A worker has been awarded over €16,000 after his employer admitted failing to pay him extra for working Sundays in an "oversight" that went on over 13 years.

The Workplace Relations Commission has awarded Krzysztof Cender a sum equivalent to six months' pay after upholding his complaint against Onsite Facilities Management Ltd under the Organisation of Working Time Act, published this morning (FRI).

Mr Cender, who was represented in the employment law proceedings by Mannix & Co LLP, said he works every Sunday as a routine since starting at the company in March 2007, but that he had not been paid anything extra for it.

He said he first raised the issue of a Sunday premium with company director Catherine Leen and a HR officer after a meeting in 2014 and had been told he was "not entitled to it".

There was no reference to a Sunday premium in a letter issued after the meeting submitted in evidence.

The complainant began to receive the Sunday premium from April 2022 when he raised the matter again.

Asked by adjudicating officer Úna Glazier-Farmer why he did not follow up before 2022, he said that he had accepted that he had no entitlement to it.

Giving evidence, the company director Ms Leen said the failure to pay a Sunday premium had been "due to an oversight" which she said had been rectified in April 2022 and that Mr Cender was now on double time.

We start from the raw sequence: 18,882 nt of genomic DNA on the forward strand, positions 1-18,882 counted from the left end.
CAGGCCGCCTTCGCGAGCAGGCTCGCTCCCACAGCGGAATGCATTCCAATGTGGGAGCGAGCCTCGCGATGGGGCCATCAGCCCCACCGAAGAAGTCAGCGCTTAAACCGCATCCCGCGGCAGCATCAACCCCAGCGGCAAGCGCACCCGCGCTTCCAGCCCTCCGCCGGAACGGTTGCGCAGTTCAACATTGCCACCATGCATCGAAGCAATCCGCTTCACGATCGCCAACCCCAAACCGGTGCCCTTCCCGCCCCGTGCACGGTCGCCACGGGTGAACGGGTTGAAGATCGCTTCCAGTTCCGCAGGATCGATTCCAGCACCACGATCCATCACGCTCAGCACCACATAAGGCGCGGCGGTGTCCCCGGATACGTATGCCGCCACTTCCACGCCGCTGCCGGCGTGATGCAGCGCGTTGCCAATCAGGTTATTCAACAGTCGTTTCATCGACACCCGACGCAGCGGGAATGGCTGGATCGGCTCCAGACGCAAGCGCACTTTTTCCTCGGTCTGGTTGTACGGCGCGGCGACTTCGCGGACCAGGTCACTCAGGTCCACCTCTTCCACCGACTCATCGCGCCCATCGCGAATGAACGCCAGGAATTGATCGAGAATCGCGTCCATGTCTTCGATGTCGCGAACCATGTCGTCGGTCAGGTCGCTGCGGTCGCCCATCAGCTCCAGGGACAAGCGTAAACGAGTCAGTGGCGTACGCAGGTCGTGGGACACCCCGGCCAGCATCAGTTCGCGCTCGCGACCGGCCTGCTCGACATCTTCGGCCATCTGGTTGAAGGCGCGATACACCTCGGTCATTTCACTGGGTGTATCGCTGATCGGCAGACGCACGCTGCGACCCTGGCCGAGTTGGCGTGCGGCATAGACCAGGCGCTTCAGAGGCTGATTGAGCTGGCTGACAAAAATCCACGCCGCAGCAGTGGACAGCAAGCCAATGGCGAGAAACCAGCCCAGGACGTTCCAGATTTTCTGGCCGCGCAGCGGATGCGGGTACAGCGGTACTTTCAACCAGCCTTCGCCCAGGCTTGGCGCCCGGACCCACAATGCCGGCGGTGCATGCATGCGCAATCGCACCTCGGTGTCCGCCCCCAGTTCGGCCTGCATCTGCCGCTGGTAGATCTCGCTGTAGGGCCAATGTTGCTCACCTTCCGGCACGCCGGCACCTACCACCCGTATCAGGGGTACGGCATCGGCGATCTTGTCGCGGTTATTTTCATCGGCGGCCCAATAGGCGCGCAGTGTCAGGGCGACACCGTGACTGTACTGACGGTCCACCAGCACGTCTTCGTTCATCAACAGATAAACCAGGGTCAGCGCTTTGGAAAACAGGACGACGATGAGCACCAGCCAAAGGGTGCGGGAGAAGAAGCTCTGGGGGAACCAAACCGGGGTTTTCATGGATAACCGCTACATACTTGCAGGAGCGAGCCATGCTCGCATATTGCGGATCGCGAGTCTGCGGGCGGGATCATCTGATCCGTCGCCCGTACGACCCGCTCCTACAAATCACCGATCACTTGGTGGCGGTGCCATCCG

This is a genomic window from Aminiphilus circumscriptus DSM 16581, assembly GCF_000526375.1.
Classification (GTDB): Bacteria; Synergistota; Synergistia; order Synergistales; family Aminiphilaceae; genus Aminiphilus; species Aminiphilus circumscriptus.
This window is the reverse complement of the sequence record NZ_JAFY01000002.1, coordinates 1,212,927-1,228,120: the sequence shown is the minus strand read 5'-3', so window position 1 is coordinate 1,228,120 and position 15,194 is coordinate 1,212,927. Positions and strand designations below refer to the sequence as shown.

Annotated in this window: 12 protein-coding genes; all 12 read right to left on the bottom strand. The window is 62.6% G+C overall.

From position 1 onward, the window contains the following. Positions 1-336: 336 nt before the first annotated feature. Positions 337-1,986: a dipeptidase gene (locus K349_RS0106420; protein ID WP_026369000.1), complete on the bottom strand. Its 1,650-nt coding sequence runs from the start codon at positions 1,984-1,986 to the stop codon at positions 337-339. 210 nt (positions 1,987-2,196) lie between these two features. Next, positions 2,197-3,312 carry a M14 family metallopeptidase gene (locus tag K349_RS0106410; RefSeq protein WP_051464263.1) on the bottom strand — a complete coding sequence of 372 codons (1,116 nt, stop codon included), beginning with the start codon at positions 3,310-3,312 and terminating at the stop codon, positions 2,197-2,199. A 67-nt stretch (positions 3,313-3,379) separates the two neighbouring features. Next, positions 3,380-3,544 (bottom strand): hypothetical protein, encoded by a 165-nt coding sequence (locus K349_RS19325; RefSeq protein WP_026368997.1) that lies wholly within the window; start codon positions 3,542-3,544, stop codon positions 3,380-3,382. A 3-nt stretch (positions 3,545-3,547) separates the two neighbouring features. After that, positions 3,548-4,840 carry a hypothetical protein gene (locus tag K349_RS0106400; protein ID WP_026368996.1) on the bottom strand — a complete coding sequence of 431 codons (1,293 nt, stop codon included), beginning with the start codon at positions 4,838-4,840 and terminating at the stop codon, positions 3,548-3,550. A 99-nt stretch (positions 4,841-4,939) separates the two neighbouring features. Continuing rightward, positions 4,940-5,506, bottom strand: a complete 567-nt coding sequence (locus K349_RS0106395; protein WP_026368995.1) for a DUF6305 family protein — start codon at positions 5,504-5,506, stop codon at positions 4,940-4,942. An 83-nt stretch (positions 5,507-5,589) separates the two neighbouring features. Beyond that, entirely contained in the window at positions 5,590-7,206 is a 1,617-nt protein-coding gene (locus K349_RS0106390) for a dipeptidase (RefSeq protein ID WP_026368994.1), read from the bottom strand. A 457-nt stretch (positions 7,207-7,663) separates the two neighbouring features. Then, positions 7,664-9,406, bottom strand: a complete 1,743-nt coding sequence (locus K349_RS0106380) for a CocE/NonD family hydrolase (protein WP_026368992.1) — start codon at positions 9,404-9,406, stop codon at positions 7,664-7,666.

She said she remembered the 2014 meeting with Mr Cender, adding that she could not remember Sunday premium pay being raised and that she believed all his grievances had been addressed in writing in the letter.

The company's position was that it only became aware of the issue when Mr Cender lodged his WRC complaint in the spring of 2022.

Mr Cender’s solicitor argued his client "ought to be compensated for the entire duration of his employment when he worked Sunday as a normal working day".

The adjudicator, Ms Glazier-Farmer, noted that the working time legislation states that an employee required to work on a Sunday "shall be compensated" for the work and that the precedent in the area required an employment contract to note "clearly and unambiguously that compensation was paid".

"It was accepted by the respondent this was not included in [Mr Cender’s] original contract nor has an updated contract with the appropriate clause been furnished," the adjudicator wrote.

She said the onus was "at all times" on the employer to ensure an employee was compensated in line with the Act and ruled the complaint to be "well founded".

Ms Glazier-Farmer said €16,692 in compensation, six months’ pay for the complainant, was "just and equitable" for the 13-and-a-half years without the Sunday premium.

She made an order for the sum against Onsite Facilities Management Ltd and further directed the firm to provide an updated contract with reference to the premium by mid-February.